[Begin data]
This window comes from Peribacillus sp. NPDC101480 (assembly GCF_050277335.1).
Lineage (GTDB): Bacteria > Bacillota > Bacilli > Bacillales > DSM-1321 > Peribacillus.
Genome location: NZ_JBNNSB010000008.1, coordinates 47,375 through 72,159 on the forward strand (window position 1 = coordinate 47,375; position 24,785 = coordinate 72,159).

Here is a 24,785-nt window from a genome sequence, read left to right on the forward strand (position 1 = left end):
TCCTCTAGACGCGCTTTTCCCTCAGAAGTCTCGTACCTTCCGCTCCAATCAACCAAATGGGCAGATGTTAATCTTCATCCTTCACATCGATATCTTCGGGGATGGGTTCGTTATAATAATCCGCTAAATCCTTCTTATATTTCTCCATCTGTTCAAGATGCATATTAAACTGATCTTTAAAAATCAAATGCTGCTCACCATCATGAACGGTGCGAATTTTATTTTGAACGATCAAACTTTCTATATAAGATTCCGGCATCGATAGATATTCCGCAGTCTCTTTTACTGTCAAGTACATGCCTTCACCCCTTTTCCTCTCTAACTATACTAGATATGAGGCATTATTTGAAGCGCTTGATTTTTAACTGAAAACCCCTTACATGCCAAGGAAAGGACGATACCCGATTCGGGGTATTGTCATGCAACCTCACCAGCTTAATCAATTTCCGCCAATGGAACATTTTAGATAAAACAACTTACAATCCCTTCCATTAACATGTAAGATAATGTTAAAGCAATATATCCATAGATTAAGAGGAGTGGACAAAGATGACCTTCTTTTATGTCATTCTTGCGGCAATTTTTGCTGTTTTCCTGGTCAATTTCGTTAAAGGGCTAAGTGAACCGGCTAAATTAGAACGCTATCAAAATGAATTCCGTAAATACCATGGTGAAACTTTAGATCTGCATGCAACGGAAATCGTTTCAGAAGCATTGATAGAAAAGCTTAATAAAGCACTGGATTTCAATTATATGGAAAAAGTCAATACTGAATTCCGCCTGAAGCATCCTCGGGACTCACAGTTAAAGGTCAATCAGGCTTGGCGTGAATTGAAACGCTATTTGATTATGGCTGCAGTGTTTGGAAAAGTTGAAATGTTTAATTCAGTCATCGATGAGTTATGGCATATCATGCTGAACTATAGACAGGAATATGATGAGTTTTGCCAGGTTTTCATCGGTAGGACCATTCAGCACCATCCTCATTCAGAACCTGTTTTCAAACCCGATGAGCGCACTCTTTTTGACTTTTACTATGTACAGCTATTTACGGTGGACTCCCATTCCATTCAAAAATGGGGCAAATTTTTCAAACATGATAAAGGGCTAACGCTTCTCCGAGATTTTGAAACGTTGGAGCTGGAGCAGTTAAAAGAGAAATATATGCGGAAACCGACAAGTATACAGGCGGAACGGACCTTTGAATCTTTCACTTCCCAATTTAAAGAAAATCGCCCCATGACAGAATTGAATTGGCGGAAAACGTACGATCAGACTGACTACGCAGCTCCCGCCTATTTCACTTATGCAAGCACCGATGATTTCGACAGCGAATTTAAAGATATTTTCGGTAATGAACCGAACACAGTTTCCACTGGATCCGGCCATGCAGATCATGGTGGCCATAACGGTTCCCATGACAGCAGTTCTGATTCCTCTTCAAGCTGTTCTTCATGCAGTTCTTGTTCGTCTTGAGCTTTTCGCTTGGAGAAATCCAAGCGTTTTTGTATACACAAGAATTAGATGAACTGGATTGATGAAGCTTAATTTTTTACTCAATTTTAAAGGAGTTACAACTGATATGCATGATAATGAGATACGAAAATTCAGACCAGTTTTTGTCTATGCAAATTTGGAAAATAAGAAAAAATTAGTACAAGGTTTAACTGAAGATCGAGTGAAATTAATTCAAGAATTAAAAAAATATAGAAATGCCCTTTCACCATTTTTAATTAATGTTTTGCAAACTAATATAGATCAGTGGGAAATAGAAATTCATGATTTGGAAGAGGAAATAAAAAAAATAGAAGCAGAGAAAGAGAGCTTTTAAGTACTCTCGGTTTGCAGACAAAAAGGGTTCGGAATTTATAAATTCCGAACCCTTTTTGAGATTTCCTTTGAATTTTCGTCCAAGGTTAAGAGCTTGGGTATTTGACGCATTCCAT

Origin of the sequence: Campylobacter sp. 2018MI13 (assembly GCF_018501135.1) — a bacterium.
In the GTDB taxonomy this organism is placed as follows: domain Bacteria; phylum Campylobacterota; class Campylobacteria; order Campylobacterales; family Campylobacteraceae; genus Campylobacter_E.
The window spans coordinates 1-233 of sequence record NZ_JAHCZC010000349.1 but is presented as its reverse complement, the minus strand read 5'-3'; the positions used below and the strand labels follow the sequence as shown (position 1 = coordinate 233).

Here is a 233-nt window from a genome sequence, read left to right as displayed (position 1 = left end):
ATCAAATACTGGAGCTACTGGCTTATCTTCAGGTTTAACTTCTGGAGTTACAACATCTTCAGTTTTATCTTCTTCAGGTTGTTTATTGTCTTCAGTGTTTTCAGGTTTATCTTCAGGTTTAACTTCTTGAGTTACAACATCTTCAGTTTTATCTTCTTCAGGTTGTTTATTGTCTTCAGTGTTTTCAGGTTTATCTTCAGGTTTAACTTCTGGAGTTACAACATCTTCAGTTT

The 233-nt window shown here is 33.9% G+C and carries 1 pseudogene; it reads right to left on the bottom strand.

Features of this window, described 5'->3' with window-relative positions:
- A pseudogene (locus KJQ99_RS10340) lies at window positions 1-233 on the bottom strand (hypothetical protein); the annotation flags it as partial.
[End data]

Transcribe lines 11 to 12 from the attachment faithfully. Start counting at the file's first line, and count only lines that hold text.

The 233-nt window shown here is 33.9% G+C and carries 1 pseudogene; it reads right to left on the bottom strand.

Features of this window, described 5'->3' with window-relative positions: